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tariff

[tar-if] /ˈtær ɪf/
noun
1.
an official list or table showing the duties or customs imposed by a government on imports or exports.
2.
the schedule or system of duties so imposed.
3.
any duty or rate of duty in such a list or schedule.
4.
any table of charges, as of a railroad, bus line, etc.
5.
bill; cost; charge.
verb (used with object)
6.
to subject to a tariff.
7.
to put a valuation on according to a tariff.
Origin
1585-1595
1585-95; earlier tariffa < Italian < Arabic taʿrīfah, derivative of ʿarrafa to make known
Related forms
tariffless, adjective
pretariff, noun, adjective
protariff, adjective
retariff, verb (used with object)
Dictionary.com Unabridged
Based on the Random House Dictionary, © Random House, Inc. 2014.
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Examples from the web for tariff
  • For any country that doesn't go along with this effort, a tariff will be slapped on their imports to even out the playing field.
  • Extra charges are shown on a tariff card in the taxi.
  • The system worked pretty well even at a small scale, and a feed-in tariff set the financing with modest profit.
  • Federal revenues grew rapidly from sales of western lands and the tariff.
  • The question is, how quickly will each country agree to go to zero on the tariff charge of the products of the other groups.
  • But switching from non-tariff barriers to tariffs can go only so far to promote agricultural trade.
  • The lower the price of a module, the more attractive a feed-in tariff looks.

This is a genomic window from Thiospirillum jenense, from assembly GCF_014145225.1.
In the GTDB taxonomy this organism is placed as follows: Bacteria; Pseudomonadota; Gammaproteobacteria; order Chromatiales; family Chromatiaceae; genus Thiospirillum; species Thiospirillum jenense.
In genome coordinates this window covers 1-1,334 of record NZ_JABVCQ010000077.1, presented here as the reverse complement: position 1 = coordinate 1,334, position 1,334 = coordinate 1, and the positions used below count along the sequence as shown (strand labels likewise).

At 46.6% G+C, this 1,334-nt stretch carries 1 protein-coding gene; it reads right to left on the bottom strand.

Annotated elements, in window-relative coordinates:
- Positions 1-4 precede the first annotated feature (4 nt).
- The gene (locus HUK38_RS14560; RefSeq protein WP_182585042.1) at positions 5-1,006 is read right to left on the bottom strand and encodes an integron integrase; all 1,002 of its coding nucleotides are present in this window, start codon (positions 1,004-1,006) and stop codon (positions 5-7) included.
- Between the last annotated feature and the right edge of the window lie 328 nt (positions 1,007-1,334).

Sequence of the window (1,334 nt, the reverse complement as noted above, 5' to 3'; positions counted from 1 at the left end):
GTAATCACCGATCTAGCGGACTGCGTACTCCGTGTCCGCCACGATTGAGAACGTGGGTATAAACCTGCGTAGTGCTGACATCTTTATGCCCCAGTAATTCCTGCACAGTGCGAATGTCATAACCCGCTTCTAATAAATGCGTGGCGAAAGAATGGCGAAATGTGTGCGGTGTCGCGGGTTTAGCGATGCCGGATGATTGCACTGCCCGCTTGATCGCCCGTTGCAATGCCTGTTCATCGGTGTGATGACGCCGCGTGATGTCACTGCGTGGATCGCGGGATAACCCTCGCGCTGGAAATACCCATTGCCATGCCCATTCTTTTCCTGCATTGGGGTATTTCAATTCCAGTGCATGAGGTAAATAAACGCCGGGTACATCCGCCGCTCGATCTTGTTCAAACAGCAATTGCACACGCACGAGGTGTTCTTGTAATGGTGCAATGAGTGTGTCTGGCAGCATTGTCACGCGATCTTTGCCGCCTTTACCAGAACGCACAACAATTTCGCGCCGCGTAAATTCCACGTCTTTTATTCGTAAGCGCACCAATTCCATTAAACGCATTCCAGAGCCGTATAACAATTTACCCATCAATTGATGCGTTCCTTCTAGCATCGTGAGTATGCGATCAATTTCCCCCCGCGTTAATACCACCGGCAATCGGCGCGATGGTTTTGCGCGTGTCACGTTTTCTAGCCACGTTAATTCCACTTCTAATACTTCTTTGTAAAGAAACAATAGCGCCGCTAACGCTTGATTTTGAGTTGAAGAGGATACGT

• The sad thing about non-tariff barriers is the government does not collective revenue from this practice.
  • Lowering tariff walls round rich countries would increase poor farmers' exports.
  • Executives complain, though, that red tape and other non-tariff barriers are a far bigger hurdle.
British Dictionary definitions for tariff

tariff

/ˈtærɪf/
noun
1.
  1. a tax levied by a government on imports or occasionally exports for purposes of protection, support of the balance of payments, or the raising of revenue
  2. a system or list of such taxes
2.
any schedule of prices, fees, fares, etc
3.
(mainly Brit)
  1. a method of charging for the supply of services, esp public services, such as gas and electricity: block tariff
  2. a schedule of such charges
4.
(mainly Brit) a bill of fare with prices listed; menu
5.
(Brit) the level of punishment imposed for a criminal offence
verb (transitive)
6.
to set a tariff on
7.
to set a price on according to a schedule of tariffs
Derived Forms
tariffless, adjective
Word Origin
C16: from Italian tariffa, from Arabic ta`rīfa to inform
Collins English Dictionary - Complete & Unabridged 2012 Digital Edition
© William Collins Sons & Co. Ltd. 1979, 1986 © HarperCollins
Publishers 1998, 2000, 2003, 2005, 2006, 2007, 2009, 2012
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Word Origin and History for tariff
n.

1590s, "arithmetical table," from Italian tariffa, Medieval Latin tarifa "list of prices, book of rates," from Arabic ta'rif "information, notification, inventory of fees to be paid," verbal noun from arafa "to make known." Meaning "official list of customs duties on imports or exports" is from 1590s; sense of "classified list of charges made in a business" is recorded from 1757.

Online Etymology Dictionary, © 2010 Douglas Harper
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tariff in Culture

tariff definition


A government tax on imports, designed either to raise revenue or to protect domestic industry from foreign competition.

The American Heritage® New Dictionary of Cultural Literacy, Third Edition
Copyright © 2005 by Houghton Mifflin Company.
Published by Houghton Mifflin Company. All rights reserved.
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